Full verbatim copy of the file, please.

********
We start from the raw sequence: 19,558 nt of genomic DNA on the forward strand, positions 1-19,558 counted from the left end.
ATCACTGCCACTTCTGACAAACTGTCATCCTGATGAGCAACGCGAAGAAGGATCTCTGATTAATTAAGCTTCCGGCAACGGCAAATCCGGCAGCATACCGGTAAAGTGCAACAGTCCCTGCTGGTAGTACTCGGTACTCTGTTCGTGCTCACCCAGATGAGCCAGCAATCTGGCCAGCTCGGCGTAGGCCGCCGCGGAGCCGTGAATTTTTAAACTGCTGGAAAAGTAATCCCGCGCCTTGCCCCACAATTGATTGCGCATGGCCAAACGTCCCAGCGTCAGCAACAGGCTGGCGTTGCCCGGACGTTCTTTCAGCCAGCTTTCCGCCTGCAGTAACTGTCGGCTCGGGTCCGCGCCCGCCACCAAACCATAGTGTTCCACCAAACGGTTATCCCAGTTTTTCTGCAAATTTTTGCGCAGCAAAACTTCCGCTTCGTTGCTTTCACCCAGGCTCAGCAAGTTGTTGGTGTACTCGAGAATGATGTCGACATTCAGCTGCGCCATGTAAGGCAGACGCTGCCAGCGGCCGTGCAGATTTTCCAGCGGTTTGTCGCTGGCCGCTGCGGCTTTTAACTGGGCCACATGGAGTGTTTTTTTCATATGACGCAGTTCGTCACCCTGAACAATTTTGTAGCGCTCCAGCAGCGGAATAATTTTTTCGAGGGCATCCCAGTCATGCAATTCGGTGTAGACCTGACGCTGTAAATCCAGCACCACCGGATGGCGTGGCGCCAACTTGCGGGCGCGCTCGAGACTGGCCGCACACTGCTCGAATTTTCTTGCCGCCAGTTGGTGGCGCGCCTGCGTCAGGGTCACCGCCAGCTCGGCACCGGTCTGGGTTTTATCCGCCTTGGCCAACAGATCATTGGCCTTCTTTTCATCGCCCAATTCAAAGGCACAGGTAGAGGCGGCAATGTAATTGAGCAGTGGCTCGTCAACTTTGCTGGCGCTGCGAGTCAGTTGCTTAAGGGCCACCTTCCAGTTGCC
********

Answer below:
We start from the raw sequence: 19,558 nt of genomic DNA on the forward strand, positions 1-19,558 counted from the left end.
ATCACTGCCACTTCTGACAAACTGTCATCCTGATGAGCAACGCGAAGAAGGATCTCTGATTAATTAAGCTTCCGGCAACGGCAAATCCGGCAGCATACCGGTAAAGTGCAACAGTCCCTGCTGGTAGTACTCGGTACTCTGTTCGTGCTCACCCAGATGAGCCAGCAATCTGGCCAGCTCGGCGTAGGCCGCCGCGGAGCCGTGAATTTTTAAACTGCTGGAAAAGTAATCCCGCGCCTTGCCCCACAATTGATTGCGCATGGCCAAACGTCCCAGCGTCAGCAACAGGCTGGCGTTGCCCGGACGTTCTTTCAGCCAGCTTTCCGCCTGCAGTAACTGTCGGCTCGGGTCCGCGCCCGCCACCAAACCATAGTGTTCCACCAAACGGTTATCCCAGTTTTTCTGCAAATTTTTGCGCAGCAAAACTTCCGCTTCGTTGCTTTCACCCAGGCTCAGCAAGTTGTTGGTGTACTCGAGAATGATGTCGACATTCAGCTGCGCCATGTAAGGCAGACGCTGCCAGCGGCCGTGCAGATTTTCCAGCGGTTTGTCGCTGGCCGCTGCGGCTTTTAACTGGGCCACATGGAGTGTTTTTTTCATATGACGCAGTTCGTCACCCTGAACAATTTTGTAGCGCTCCAGCAGCGGAATAATTTTTTCGAGGGCATCCCAGTCATGCAATTCGGTGTAGACCTGACGCTGTAAATCCAGCACCACCGGATGGCGTGGCGCCAACTTGCGGGCGCGCTCGAGACTGGCCGCACACTGCTCGAATTTTCTTGCCGCCAGTTGGTGGCGCGCCTGCGTCAGGGTCACCGCCAGCTCGGCACCGGTCTGGGTTTTATCCGCCTTGGCCAACAGATCATTGGCCTTCTTTTCATCGCCCAATTCAAAGGCACAGGTAGAGGCGGCAATGTAATTGAGCAGTGGCTCGTCAACTTTGCTGGCGCTGCGAGTCAGTTGCTTAAGGGCCACCTTCCAGTTGCC